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‘Naval Mines’: John Bolton Blames Iran For Incident With Oil Tankers Off UAE

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'Naval Mines': John Bolton Blames Iran For Incident With Oil Tankers Off UAE

US National Security Adviser and Sheikh Mohamed bin Zayed Al Nahyan, circa November 2018. Click to see full-size image

US National Security Adviser John Bolton arrived in the United Arab Emirates capital Abu Dhabi and immediately accused Iran of three separate things, on May 28th.

Most notably, without providing any evidence and claiming that none is needed anyway, he said that Iran was responsible for the damages to the four tankers off the coast of the UAE on May 12th.

He claimed that the attacks were the work of “naval mines almost certainly from Iran.”

“It’s clear that Iran is behind the Fujairah attack. Who else would you think would be doing it? Someone from Nepal?” he told journalists at a US embassy briefing.

“There is no doubt in anybody’s minds in Washington, we know who did this and it’s important Iran knows we know,” he added.

Iran maintains that it played no part in the attacks and said that it was a false flag fabricated by the US.

Secondly, Bolton said that there was recently a failed attack on the Saudi oil port city of Yanbu. It is he final point of Saudi Arabia’s east-west pipeline, which was recently targeted by Yemen’s Houthi rebels in a coordinated drone attack.

Bolton said he suspected Iran was behind the failed attack, again not providing any substantiation.

Finally, Bolton said there was no other reason for Iran to “breach the terms” of the 2015 Iran Nuclear Deal other than wanting to develop nuclear weapons.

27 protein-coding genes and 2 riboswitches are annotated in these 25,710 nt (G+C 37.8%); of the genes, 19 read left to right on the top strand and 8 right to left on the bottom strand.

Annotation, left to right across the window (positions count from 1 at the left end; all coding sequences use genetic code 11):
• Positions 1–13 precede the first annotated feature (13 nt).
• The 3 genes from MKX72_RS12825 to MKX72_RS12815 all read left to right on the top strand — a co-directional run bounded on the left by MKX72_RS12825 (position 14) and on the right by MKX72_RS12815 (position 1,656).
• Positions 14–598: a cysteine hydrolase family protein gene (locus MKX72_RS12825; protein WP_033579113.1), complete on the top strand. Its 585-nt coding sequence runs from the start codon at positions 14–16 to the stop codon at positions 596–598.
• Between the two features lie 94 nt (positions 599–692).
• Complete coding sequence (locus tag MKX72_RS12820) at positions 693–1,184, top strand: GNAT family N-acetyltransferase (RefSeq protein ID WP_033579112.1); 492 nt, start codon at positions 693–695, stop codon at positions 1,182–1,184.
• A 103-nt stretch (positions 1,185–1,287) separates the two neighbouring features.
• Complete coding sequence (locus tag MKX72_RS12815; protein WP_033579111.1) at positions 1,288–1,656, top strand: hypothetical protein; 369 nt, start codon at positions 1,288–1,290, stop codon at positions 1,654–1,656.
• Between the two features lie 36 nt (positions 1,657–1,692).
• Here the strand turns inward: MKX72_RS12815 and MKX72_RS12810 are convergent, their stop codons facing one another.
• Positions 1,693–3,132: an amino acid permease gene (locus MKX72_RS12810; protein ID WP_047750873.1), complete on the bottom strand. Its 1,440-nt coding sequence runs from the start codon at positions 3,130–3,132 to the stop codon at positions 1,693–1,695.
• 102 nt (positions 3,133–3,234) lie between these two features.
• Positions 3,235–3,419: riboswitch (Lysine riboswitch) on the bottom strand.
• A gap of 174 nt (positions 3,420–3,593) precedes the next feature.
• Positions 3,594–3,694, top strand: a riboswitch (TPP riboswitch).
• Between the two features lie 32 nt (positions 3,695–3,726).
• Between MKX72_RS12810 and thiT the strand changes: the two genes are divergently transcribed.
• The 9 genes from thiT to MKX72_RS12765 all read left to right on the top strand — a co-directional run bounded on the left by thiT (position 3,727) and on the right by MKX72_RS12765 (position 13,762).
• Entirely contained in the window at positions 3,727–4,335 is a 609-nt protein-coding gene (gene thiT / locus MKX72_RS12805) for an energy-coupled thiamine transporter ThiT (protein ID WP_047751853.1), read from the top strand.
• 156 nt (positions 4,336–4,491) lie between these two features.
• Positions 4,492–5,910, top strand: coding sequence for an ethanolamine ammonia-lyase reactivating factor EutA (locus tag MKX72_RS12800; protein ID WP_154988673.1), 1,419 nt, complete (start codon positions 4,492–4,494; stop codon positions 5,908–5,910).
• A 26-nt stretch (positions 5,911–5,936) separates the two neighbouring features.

“There’s no reason for them to do it unless it is to reduce the breakout time to nuclear weapons.”

He said that these alleged Iranian actions warranted a strong response from the US.

“The point is to make it very clear to Iran and its surrogates that these kinds of action risk a very strong response from the United States,” Bolton said.

He claimed that there was no discrepancy between his position and the US President Donald Trump’s.

“I am the national security adviser, not the national security decider,” he said.

The US National Security Adviser’s visit to the UAE, a traditional ally of the US, together with Saudi Arabia, comes just days after the US announced it would deploy 1,500 troops, together with various equipment to the Middle East to counter Iran’s alleged activities.

Around the same time Bolton arrived in the UAE, Iran’s Deputy Foreign Minister for Political Affairs Abbas Araqchi is on a three-nation tour in the region. In a meeting with Qatari Deputy Prime Minister and Minister of Foreign Affairs Sheikh Mohammed bin Abdulrahman Al Thani in Doha, he said that there could be constructive interaction in the Middle East, rather than a stand-off.

“Neighboring countries can pave the way for building confidence and constructive interaction through mechanisms such as the establishment of a regional dialog forum in the Persian Gulf and the conclusion of a non-aggression treaty,” he said.

This followed a statement by Iranian Foreign Minister Javad Zarif, who on May 26th said that Iran had offered all countries in the Persian Gulf to sign a non-aggression agreement.

Araqchi further said full security will be established in the region if national security and economic interests of all countries are fulfilled.

Iran “has always played a role in securing the region, but the US and the Zionist regime (Israel) and the countries which follow in their footsteps must accept responsibility for the consequences of their provocations,” the senior Iranian diplomat added.

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